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The technical term for this ia a minced oath, and you may be able to look up a list. The difficulty is that, like other oaths, they are more used in speech than in writing, and, being non-standard, they vary from place to place and among age-groups. But I have heard what the deuce, what the flip, what the hey, and even what the blank, as well as the more usual what the heck and what on earth.

There is, of course, a rather more subtle point: while 'What on earth are you doing here?' just shows greater surprise than 'What are you doing here?', 'What the hell are you doing here?' is not a straightforward question; it shows anger, at least. This may be one of the few places where bad language is actually necessary (to convey the full meaning).

The technical term for this ia a minced oath, and you may be able to look up a list. The difficulty is that, like other oaths, they are more used in speech than in writing, and, being non-standard, they vary from place to place and among age-groups. But I have heard what the deuce, what the flip, what the hey, and even what the blank, as well as the more usual what the heck and what on earth.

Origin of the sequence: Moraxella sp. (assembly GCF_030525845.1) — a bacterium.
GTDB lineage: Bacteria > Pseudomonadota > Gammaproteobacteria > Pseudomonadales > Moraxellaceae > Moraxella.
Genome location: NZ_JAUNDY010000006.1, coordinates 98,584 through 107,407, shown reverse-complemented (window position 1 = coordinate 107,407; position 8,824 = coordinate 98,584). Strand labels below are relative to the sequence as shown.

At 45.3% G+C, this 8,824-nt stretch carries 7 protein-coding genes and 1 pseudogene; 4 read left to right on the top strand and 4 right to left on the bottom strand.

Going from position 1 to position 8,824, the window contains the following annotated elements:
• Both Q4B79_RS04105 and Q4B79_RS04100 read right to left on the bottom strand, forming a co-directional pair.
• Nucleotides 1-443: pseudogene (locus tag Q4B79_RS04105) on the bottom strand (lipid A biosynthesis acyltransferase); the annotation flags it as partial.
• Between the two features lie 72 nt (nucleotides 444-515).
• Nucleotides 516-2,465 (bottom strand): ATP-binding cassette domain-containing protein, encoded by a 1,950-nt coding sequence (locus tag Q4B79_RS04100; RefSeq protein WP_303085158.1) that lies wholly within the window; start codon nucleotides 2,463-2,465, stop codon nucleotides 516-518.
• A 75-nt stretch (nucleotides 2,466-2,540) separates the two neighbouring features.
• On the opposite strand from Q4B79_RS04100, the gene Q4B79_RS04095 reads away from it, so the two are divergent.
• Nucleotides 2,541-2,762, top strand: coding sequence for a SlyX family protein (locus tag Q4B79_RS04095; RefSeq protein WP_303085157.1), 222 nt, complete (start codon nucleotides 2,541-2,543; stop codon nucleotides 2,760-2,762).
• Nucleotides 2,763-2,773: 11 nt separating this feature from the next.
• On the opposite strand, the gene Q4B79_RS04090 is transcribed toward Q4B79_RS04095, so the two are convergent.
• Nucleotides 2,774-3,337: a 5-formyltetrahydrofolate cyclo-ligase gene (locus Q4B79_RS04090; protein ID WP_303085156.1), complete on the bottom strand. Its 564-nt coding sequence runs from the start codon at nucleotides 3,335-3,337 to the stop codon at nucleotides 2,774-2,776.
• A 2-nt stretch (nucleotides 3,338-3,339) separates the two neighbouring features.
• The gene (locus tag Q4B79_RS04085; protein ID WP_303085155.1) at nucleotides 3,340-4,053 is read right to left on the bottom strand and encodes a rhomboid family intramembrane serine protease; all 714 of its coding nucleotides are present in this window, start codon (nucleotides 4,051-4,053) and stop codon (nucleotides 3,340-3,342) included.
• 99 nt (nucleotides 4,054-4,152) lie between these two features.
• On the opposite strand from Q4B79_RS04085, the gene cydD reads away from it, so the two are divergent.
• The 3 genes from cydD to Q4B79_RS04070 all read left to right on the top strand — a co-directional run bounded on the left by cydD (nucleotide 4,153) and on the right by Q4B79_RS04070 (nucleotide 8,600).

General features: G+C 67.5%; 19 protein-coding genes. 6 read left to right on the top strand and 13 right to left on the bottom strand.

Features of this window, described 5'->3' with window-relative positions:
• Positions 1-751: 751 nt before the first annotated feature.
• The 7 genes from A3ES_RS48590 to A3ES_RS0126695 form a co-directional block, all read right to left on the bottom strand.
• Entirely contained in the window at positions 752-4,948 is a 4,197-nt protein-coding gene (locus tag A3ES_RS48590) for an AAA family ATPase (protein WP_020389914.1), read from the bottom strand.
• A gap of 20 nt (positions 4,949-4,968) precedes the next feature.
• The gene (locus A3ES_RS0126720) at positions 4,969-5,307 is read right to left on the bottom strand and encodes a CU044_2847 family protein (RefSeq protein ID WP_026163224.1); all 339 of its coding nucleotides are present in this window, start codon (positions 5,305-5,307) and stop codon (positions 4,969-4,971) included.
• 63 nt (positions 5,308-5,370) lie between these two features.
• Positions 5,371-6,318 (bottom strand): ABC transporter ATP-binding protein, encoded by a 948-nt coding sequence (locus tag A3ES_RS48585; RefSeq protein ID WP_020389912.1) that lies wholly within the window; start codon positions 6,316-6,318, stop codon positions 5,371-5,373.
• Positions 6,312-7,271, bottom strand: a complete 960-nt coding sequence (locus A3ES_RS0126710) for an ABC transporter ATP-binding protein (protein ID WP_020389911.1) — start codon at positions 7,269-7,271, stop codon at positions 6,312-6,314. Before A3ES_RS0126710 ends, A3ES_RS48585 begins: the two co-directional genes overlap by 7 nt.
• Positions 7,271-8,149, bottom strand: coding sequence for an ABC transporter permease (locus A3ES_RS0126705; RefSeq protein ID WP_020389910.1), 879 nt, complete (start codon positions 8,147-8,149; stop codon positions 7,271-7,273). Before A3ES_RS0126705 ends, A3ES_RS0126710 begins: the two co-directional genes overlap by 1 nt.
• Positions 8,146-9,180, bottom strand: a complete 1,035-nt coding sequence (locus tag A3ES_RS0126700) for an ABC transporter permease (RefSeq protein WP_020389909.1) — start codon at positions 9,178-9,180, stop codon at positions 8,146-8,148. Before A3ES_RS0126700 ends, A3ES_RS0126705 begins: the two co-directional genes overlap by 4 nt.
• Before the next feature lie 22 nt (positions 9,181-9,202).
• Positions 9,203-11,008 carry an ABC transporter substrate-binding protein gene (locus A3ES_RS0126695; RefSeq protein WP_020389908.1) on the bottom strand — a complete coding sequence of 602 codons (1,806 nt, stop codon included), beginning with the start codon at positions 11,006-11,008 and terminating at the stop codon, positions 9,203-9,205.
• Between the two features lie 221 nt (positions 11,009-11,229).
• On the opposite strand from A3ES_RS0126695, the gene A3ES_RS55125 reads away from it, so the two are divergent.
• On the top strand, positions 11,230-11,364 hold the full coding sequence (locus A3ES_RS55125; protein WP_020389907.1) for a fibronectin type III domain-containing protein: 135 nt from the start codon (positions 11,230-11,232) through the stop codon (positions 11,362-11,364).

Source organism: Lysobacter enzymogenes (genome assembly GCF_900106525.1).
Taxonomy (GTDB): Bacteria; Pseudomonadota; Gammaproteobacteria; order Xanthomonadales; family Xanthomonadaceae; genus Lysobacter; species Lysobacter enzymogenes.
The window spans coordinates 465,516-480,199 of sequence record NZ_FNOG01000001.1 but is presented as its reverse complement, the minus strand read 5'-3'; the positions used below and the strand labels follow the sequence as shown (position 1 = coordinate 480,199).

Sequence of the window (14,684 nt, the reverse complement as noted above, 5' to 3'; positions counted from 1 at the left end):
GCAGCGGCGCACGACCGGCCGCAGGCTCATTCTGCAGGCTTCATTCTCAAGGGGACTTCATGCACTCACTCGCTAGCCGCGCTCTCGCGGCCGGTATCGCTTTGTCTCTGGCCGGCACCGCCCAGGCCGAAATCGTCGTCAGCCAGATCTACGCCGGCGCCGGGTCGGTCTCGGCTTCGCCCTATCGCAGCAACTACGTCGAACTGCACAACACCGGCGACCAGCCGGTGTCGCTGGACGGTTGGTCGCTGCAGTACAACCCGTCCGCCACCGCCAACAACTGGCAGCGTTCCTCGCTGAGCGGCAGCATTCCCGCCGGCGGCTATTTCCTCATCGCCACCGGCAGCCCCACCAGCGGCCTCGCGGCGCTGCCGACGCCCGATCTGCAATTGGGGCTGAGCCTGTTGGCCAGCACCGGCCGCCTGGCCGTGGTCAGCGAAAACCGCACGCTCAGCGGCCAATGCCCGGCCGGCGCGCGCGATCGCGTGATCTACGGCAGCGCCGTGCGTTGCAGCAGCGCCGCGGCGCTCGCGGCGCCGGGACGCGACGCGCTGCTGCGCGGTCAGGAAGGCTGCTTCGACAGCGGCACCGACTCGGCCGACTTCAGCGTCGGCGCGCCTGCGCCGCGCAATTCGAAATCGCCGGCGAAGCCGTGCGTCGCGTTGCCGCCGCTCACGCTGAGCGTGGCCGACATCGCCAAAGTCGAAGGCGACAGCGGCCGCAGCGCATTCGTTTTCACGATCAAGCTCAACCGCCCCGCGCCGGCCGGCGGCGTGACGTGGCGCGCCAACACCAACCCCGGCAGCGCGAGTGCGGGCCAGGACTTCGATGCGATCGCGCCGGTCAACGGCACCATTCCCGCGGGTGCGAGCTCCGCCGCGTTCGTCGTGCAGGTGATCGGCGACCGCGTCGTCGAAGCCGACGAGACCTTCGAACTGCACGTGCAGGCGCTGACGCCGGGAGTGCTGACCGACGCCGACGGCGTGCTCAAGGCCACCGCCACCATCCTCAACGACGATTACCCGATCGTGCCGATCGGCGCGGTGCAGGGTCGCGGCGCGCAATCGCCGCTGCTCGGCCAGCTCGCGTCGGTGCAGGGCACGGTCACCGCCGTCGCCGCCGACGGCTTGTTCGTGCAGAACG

The technical term for this ia a minced oath, and you may be able to look up a list. The difficulty is that, like other oaths, they are more used in speech than in writing, and, being non-standard, they vary from place to place and among age-groups. But I have heard what the deuce, what the flip, what the hey, and even what the blank, as well as the more usual what the heck and what on earth.

There is, of course, a rather more subtle point: while 'What on earth are you doing here?' just shows greater surprise than 'What are you doing here?', 'What the hell are you doing here?' is not a straightforward question; it shows anger, at least. This may be one of the few places where bad language is actually necessary (to convey the full meaning).

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source | link

The technical term for this ia a minced oath, and you may be able to look up a list. The difficulty is that, like other oaths, they are more used in speech than in writing, and, being non-standard, they vary from place to place and among age-groups. But I have heard what the deuce, what the flip, what the hey, and even what the blank, as well as the more usual what the heck and what on earth.